Bigelow's faith and experience in war dictated action. In 1958, Bigelow and four others sailed his 30-foot boat The Golden Rule from California to Hawaii, with an ultimate destination of the Marshall Islands, where the United States would test another nuclear bomb.

Bigelow was arrested and jailed in Hawaii, but not before his mission gained widespread notoriety. Another Quaker, Dorothy Stowe of Vancouver, B.C., was so impressed by Bigelow that she borrowed his tactics for a little group she formed in 1971 called the Don't Make a Wave Committee.

Now we call that outfit Greenpeace.

As Bigelow sailed to oblivion, the people of the world saw for the very first time an odd symbol waving on a banner above The Golden Rule. The freshly designed nuclear disarmament symbol made its debut. Now we just call it the peace symbol.

Around the time Bigelow was out hunting Japanese subs around the Solomon Islands, an Englishman of fighting age was spending the war years working on a farm in Norfolk. Gerald Holtom, you see, was a conscientious objector.

In World War I, some 2,000 Americans who refused to participate in the war were locked up. Others with religious or moral misgivings have been allowed to serve off the frontlines, or as medics. In World War II, some 12,000 draftees who refused to participate were put to work in work camps. In England, there were 60,000 conscientious objectors during World War II, and they, like Holtom, were put to work at home.

Holtom was also horrified by the atom bomb, and he joined the Campaign for Nuclear Disarmament. An artist by trade, Holtom created a symbol for the CND to use for an upcoming protest. Basically, the design is intended to mimic the semaphore signals for the letters "N" and "D" ("N"uclear "D"isarmament), but when Holtom thought about it, the simple little symbol had deeper meanings, too.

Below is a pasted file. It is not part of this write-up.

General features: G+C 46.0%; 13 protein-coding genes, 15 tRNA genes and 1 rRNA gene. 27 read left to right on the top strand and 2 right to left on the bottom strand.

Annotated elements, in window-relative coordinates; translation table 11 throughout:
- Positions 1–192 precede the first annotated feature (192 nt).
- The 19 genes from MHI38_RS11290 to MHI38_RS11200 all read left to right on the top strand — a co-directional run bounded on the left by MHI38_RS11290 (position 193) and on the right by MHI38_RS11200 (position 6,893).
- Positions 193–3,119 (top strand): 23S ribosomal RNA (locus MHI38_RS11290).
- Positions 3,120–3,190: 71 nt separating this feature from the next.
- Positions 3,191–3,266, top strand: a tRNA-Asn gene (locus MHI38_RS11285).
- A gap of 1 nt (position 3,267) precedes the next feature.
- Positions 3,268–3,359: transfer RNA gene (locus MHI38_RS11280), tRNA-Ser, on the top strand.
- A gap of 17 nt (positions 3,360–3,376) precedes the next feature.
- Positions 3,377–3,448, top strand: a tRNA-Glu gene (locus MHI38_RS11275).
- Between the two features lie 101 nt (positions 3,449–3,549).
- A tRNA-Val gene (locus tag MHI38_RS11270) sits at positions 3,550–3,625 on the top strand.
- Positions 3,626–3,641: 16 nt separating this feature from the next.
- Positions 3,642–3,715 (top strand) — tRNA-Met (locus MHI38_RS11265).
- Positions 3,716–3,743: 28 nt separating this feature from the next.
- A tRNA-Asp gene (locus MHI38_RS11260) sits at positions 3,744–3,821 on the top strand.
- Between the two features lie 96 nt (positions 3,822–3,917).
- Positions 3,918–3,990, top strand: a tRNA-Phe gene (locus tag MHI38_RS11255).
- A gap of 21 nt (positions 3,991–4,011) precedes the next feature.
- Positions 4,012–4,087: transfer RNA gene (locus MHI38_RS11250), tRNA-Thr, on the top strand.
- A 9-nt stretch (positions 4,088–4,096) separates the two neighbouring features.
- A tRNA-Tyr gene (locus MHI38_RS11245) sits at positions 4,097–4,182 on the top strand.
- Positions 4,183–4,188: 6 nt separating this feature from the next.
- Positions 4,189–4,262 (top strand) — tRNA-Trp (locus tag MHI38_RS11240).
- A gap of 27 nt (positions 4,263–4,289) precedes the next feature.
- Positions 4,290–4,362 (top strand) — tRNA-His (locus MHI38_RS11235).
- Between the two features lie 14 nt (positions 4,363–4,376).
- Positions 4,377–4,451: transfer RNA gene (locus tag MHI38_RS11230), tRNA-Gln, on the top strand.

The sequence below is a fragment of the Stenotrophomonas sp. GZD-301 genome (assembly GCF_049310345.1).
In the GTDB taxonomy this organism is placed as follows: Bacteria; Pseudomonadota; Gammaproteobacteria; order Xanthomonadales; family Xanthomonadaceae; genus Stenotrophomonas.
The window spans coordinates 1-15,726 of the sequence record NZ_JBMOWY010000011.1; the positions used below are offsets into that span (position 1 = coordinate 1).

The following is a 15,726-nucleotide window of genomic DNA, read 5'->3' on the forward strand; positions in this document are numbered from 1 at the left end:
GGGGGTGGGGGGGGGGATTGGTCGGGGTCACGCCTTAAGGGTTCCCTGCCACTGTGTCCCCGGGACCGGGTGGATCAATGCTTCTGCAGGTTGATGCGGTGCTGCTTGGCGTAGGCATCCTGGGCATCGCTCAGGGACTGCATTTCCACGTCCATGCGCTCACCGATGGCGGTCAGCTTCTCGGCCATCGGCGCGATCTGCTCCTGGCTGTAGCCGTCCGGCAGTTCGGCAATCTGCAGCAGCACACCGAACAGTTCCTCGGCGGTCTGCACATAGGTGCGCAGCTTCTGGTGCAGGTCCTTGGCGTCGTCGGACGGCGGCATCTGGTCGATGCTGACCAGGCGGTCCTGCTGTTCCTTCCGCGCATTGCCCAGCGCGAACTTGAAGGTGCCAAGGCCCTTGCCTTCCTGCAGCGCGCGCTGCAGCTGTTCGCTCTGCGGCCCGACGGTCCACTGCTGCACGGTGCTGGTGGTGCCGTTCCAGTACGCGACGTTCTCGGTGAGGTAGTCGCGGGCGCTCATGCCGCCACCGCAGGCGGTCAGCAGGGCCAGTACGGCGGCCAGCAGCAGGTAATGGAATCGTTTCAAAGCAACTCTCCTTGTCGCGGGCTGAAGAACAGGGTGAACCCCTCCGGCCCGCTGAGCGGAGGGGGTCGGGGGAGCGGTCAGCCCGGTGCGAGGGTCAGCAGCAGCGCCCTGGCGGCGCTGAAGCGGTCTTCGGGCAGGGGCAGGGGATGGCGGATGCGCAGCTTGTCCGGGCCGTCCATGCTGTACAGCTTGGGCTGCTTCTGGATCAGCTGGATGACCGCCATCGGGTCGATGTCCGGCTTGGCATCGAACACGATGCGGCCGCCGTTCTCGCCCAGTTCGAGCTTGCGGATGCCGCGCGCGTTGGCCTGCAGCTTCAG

As he wrote to Peace News, Holtom said: "I was in despair. Deep despair. I drew myself: the representative of an individual in despair, with hands palm outstretched outwards and downwards in the manner of Goya's peasant before the firing squad [Actually, The Third of May, 1808: The Execution of the Defenders of Madrid]. I formalised the drawing into a line and put a circle round it."

Holtom finished the symbol on Feb. 21, 1958, and immediately donated it to the public domain.

Bigelow wasn't the only one to latch onto the symbol. The United States' student peace movement was afoot on college campuses at the same time. University of Chicago student and peace activist Philip Altbach visited London in 1960, and brought back to campus with him a bag of buttons with the logo on them. Who cares if they were designed for nuclear disarmament? It would do as a banner to fight against the Vietnam War, too. Or it could even be used to articulate solidarity over the Civil Rights Movement, as Bayard Rustin, an early adopter of the peace symbol, believed.

In the 1960s, Altbach's Student Peace Union reproduced and sold thousands of the buttons on college campuses.

Today, millions of items are covered with Holtom's powerful little symbol, just as the phrase "Peace on Earth" has been stamped onto the modern holiday season. It's almost become rote.

But in the weeks ahead, as you see those words, hear those words or say those words, realize that the phrase did not reach the public domain by accident. Across the centuries, George Fox, Francisco Goya, Gerald Holcom, Albert Bigelow and others took a radical idea and turned it into perhaps humanity's most profound statement of purpose. ♦

Adapted from an Inlander Holiday Guide essay first published November 23, 2006.

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About The Author

Ted S. McGregor Jr.

Ted S. McGregor, Jr. grew up in Spokane and attended Gonzaga Prep high school and the University of the Washington. While studying for his Master's in journalism at the University of Missouri, he completed a professional project on starting a weekly newspaper in Spokane. In 1993, he turned that project into reality...